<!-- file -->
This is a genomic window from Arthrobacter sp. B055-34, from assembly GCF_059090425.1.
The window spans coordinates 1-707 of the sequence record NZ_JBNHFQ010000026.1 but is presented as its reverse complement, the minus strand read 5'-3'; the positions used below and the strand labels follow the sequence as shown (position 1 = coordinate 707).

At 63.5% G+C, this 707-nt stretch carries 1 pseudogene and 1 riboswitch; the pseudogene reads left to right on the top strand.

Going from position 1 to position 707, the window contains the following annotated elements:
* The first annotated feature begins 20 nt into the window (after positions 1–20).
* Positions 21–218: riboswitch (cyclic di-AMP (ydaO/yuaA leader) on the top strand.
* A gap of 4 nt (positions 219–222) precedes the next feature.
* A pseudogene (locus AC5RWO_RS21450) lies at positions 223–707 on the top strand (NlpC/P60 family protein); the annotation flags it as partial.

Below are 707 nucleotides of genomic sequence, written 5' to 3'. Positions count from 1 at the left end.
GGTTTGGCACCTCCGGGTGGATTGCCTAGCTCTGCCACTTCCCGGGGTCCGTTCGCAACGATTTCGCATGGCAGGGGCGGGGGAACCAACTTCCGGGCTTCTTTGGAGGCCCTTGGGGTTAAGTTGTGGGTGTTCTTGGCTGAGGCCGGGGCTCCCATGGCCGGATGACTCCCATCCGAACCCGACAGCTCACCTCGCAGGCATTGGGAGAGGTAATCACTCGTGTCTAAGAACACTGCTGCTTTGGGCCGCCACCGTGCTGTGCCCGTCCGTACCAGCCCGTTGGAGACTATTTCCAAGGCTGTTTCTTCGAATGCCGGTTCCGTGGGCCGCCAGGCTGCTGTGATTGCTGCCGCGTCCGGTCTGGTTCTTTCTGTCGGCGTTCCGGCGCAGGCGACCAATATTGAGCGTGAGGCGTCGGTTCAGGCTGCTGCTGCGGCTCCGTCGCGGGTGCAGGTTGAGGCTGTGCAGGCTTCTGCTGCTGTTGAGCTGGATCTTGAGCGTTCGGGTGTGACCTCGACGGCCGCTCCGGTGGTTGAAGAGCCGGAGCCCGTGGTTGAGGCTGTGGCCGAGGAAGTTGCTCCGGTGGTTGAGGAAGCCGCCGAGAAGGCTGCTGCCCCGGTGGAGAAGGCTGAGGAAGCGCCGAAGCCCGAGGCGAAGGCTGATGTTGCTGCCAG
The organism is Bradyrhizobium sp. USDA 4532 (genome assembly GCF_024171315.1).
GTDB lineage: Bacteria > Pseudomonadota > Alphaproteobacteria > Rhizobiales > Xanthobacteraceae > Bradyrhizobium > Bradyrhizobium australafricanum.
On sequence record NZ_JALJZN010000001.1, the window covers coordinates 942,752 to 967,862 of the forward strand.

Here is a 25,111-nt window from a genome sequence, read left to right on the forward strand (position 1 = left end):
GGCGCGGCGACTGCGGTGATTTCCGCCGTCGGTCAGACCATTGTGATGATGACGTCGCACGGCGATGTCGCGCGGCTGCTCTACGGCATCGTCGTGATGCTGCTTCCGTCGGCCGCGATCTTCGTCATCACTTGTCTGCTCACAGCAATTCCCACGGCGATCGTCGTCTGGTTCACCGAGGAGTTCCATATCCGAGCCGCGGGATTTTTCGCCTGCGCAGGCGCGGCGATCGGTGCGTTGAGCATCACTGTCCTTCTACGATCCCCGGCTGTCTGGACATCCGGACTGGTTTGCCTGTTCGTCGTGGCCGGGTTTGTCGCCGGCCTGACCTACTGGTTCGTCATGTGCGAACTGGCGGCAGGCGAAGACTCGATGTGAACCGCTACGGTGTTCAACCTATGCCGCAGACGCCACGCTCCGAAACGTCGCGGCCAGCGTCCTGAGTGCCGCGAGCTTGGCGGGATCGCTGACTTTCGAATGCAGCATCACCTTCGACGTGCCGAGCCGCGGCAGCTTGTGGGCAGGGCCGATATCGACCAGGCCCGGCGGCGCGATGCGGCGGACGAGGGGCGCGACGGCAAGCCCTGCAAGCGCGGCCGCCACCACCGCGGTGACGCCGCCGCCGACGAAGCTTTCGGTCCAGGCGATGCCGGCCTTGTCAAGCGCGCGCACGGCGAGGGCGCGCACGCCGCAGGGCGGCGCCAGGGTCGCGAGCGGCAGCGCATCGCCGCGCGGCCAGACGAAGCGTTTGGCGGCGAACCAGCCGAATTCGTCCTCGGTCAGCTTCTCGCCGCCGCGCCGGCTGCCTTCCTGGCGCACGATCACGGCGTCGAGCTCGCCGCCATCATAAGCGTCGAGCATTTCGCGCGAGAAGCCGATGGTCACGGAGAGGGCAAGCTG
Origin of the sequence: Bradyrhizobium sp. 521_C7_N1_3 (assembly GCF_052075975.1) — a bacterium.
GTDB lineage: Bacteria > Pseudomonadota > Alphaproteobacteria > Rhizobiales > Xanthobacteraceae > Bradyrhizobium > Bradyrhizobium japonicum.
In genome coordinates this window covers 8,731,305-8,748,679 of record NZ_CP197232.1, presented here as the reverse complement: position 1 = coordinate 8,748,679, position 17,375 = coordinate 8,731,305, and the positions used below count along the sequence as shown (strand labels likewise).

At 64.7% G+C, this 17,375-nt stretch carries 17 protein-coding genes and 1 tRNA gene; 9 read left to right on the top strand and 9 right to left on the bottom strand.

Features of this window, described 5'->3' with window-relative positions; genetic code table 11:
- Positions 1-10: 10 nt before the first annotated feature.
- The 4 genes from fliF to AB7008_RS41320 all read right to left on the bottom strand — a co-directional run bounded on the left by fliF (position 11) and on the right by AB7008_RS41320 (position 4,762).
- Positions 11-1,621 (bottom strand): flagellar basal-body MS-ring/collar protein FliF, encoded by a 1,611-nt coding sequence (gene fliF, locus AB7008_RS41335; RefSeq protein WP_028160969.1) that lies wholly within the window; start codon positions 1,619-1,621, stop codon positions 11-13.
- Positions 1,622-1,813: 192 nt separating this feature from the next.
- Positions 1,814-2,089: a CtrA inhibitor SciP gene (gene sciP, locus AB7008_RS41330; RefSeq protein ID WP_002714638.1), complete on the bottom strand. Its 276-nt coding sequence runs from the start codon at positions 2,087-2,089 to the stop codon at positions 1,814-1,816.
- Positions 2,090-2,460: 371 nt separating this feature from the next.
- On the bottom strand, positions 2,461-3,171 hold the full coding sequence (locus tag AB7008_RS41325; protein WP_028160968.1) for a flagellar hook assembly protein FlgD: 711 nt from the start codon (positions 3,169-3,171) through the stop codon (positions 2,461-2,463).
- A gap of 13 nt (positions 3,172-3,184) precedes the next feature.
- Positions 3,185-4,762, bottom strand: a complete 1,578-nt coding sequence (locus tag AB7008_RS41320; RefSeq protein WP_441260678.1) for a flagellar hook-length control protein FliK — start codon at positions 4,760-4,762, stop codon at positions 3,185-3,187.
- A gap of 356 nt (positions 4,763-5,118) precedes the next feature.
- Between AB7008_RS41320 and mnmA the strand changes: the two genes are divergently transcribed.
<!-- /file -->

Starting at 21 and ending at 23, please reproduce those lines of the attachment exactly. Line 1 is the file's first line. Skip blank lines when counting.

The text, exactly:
- Positions 1-10: 10 nt before the first annotated feature.
- The 4 genes from fliF to AB7008_RS41320 all read right to left on the bottom strand — a co-directional run bounded on the left by fliF (position 11) and on the right by AB7008_RS41320 (position 4,762).
- Positions 11-1,621 (bottom strand): flagellar basal-body MS-ring/collar protein FliF, encoded by a 1,611-nt coding sequence (gene fliF, locus AB7008_RS41335; RefSeq protein WP_028160969.1) that lies wholly within the window; start codon positions 1,619-1,621, stop codon positions 11-13.